At first, baby Agamjot seemed like a healthy, happy newborn.

He was growing well, and his Mom Gurjeet says you would never have known anything was wrong.

Agamjot was born on March 6, 2020 and after a few months, his parents noticed that he was eating less and sleeping more, and making a lot of grunting noises.

Gurjeet made a note of this at his doctor’s appointment when he was three months old.

That same day, Gurjeet and her husband Binder learned that Agamjot’s heart was only functioning at 15%.

“We were shocked, we were numb,” Gurjeet says. “We didn’t know what this means.”

Within twenty-four hours, Gurjeet found herself in an air ambulance flying to Edmonton from Regina with her baby boy, and they haven’t been home since.

“When we got here, we literally did not know what to do or where to eat,” says Gurjeet. “The Ronald McDonald House has become a home for us; it’s our home.”

It’s our world right now – it’s everything at this moment. I don’t even have the words to describe how helpful it is to be living here. It’s a blessing.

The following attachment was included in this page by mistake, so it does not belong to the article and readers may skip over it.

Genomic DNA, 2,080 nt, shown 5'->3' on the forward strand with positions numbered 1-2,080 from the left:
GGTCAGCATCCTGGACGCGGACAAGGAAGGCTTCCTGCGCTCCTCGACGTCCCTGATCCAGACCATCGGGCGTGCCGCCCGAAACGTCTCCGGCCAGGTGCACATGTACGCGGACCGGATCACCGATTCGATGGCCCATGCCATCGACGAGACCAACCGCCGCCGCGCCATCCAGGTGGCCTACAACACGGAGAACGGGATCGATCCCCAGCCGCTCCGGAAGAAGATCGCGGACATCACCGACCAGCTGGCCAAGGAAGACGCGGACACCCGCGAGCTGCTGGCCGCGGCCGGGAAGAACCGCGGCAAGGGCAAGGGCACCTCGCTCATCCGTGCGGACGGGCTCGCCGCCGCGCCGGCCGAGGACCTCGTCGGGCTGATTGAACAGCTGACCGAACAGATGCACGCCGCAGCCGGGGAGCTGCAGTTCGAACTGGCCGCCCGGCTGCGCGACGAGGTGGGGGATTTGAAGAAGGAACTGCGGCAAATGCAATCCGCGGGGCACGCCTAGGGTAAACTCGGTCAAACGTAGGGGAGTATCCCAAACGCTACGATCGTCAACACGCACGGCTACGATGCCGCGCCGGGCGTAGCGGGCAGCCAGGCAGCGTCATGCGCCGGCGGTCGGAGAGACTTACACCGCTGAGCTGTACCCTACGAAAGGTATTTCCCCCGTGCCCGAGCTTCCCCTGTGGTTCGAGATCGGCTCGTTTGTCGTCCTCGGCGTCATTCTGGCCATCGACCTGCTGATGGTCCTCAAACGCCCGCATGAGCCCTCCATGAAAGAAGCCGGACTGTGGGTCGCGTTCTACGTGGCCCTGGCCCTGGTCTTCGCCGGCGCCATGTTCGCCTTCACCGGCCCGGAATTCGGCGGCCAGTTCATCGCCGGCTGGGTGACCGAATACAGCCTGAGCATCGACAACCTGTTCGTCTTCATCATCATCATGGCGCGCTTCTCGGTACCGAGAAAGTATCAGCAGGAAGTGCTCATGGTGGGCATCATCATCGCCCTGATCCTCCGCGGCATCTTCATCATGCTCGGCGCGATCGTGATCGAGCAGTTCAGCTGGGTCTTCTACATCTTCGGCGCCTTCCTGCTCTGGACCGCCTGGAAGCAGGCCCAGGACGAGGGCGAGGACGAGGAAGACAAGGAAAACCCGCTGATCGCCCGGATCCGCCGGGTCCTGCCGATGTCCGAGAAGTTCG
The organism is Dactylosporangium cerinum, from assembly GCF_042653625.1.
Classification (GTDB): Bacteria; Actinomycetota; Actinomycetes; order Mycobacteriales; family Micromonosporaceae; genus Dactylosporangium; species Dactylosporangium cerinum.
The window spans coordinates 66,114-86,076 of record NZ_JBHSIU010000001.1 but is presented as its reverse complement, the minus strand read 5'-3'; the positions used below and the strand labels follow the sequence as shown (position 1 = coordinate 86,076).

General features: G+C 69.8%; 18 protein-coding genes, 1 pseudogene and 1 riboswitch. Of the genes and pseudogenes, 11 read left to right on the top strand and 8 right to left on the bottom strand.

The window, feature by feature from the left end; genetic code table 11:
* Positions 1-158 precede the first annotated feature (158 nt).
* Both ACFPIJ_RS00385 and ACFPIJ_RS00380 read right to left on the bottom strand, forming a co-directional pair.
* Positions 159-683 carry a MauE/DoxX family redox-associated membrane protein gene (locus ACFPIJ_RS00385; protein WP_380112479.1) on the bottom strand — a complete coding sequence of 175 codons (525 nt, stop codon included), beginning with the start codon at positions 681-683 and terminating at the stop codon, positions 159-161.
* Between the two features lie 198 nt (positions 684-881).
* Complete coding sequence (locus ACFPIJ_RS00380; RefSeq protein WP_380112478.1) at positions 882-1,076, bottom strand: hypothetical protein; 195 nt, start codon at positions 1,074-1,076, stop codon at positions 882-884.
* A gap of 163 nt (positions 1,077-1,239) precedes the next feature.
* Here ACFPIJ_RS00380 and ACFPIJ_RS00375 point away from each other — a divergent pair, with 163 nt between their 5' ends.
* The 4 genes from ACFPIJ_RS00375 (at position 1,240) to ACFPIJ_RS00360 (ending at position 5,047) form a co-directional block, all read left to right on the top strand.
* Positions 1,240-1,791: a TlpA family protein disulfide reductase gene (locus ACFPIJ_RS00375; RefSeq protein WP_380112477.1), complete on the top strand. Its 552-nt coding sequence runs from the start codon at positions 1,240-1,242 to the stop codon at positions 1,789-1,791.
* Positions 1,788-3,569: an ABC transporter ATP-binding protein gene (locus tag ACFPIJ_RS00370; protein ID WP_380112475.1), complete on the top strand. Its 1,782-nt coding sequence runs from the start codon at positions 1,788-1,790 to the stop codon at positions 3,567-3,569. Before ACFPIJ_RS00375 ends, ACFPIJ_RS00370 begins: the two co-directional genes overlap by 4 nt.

Two days after arriving in Edmonton, baby Agamjot had surgery to receive a Berlin Heart, which is being used to support his own heart function until a transplant becomes available.

“He’s okay, he’s growing well and is healthy for a heart transplant,” Gurjeet says. “It’s just a waiting game.”

The Singh family – Gurjeet, Binder, their four-year-old daughter Namanpreet, and Gurjeet’s Mom – have all been staying at the Edmonton House since June.

Big sister Namanpreet has loved her time at the House, says Gurjeet. She loves the toys, the books, the staff, the piano, and keeps busy with activities.

“When our friends and family ask us how we are doing, we say it’s hard to be away from home, but not a stress,” Gurjeet says. “We are not working at this time, because we have to take care of both children here, but there are no costs. We are stress-free.”

“In the morning when we wake up, we may be 800 kilometres from home, but we have no worries,” she adds. “We have a roof, food to eat, all the basics covered,” she adds. “If we weren’t here, we’d have to pay for rent, utilities, food. We can totally concentrate on our son and his health.”

“Exchanging our experiences with other families is helpful – at home, mentally it would be different,” she adds. “Here there are people who are just like us, who understand us more than our families and more than our friends could.”

“It’s our world right now – it’s everything at this moment,” she adds. “I don’t even have the words to describe how helpful it is to be living here. It’s a blessing.”